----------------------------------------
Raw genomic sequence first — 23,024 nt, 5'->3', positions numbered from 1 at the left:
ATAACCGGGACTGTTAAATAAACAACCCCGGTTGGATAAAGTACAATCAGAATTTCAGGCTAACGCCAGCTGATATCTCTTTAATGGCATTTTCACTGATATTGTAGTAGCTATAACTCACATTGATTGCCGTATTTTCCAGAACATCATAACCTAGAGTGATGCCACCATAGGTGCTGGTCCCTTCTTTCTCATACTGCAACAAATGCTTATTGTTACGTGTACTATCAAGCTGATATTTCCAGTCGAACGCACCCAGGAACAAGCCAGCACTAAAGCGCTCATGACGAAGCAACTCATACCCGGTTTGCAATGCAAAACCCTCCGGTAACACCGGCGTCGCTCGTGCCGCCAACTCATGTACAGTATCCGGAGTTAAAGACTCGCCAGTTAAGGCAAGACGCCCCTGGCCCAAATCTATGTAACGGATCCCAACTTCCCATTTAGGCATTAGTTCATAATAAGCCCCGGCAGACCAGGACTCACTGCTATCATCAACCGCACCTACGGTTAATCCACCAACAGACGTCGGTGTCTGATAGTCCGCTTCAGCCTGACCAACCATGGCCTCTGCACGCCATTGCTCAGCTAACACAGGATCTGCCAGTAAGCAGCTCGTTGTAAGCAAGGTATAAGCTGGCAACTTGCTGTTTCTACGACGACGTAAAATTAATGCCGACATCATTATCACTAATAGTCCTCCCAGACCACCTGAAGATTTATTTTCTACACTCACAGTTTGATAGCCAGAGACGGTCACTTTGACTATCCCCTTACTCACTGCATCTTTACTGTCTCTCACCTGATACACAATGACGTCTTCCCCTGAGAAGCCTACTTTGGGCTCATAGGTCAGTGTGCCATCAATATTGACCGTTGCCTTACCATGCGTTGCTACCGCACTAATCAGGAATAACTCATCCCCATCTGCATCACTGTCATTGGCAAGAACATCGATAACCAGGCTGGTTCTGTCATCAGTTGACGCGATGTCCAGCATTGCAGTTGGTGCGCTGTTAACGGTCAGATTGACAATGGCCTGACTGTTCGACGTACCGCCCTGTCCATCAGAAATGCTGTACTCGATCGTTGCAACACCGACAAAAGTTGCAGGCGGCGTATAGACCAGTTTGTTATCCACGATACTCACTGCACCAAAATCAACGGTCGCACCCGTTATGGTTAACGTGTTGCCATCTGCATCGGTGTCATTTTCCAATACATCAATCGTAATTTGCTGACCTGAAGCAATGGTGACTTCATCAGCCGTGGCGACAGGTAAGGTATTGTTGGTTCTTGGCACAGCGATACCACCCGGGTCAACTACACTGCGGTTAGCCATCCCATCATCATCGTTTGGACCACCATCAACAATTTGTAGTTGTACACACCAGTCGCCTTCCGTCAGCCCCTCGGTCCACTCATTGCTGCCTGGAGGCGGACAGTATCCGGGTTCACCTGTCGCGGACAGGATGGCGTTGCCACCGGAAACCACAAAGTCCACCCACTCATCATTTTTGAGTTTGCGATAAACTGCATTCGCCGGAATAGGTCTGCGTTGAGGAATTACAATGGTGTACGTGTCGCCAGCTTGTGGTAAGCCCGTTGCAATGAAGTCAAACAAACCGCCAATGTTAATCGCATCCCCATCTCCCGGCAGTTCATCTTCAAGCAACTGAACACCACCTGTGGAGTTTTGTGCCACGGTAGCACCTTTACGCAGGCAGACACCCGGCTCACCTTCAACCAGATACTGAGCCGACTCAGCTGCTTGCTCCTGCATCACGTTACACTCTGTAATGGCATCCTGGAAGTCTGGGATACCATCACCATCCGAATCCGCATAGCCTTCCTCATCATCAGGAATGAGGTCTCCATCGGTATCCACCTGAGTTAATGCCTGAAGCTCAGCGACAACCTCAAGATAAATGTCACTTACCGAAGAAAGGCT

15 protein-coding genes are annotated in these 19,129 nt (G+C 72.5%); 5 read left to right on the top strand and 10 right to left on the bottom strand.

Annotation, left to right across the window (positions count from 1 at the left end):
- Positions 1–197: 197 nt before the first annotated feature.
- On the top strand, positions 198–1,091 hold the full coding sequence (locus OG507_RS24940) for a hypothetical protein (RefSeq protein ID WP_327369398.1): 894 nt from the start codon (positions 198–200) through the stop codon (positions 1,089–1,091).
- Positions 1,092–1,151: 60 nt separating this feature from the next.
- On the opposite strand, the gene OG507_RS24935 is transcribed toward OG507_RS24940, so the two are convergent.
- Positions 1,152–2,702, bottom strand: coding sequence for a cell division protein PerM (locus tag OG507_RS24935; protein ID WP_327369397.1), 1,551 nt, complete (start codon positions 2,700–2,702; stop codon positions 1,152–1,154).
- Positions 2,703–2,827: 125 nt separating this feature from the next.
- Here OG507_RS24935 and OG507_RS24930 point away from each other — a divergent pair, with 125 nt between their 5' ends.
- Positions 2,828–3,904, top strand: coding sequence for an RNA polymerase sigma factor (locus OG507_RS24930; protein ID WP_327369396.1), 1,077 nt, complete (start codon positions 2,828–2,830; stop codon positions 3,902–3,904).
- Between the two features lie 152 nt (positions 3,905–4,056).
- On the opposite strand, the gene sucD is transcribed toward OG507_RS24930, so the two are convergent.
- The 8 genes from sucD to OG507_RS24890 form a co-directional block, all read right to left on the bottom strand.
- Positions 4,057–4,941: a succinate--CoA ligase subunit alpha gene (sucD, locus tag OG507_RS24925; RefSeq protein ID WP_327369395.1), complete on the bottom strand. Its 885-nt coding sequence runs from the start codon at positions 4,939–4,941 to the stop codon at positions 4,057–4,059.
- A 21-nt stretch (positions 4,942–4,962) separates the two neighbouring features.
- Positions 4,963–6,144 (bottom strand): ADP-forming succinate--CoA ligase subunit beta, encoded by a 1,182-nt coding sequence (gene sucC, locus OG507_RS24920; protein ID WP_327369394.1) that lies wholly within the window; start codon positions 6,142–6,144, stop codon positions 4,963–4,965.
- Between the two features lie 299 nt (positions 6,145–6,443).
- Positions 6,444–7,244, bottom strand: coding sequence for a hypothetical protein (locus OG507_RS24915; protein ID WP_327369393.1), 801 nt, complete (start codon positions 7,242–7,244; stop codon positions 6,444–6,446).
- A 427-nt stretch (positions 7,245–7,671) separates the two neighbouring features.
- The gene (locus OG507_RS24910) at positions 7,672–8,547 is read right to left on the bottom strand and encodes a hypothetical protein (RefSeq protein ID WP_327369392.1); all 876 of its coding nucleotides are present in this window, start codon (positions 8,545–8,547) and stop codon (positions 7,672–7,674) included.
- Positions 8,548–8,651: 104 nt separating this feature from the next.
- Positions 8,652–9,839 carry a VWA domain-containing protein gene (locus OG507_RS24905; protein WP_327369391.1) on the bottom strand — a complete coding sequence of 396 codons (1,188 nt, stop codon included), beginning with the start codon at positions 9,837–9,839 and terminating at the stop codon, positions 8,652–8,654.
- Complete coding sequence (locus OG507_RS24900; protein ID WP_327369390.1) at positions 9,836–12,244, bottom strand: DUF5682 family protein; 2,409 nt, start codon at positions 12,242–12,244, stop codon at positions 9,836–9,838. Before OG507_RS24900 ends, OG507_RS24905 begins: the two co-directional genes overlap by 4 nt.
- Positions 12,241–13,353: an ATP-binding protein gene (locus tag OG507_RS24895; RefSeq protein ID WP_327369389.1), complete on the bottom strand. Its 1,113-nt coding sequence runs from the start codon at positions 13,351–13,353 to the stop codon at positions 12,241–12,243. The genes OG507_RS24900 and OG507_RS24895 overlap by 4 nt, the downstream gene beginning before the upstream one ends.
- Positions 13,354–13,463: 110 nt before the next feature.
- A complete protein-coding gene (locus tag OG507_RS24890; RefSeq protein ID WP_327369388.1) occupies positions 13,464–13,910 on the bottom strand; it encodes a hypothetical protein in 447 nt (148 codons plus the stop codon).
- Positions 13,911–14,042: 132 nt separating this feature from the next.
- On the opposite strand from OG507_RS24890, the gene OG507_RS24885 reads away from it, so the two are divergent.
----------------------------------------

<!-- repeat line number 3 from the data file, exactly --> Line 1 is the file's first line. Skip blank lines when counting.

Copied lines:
15 protein-coding genes are annotated in these 19,129 nt (G+C 72.5%); 5 read left to right on the top strand and 10 right to left on the bottom strand.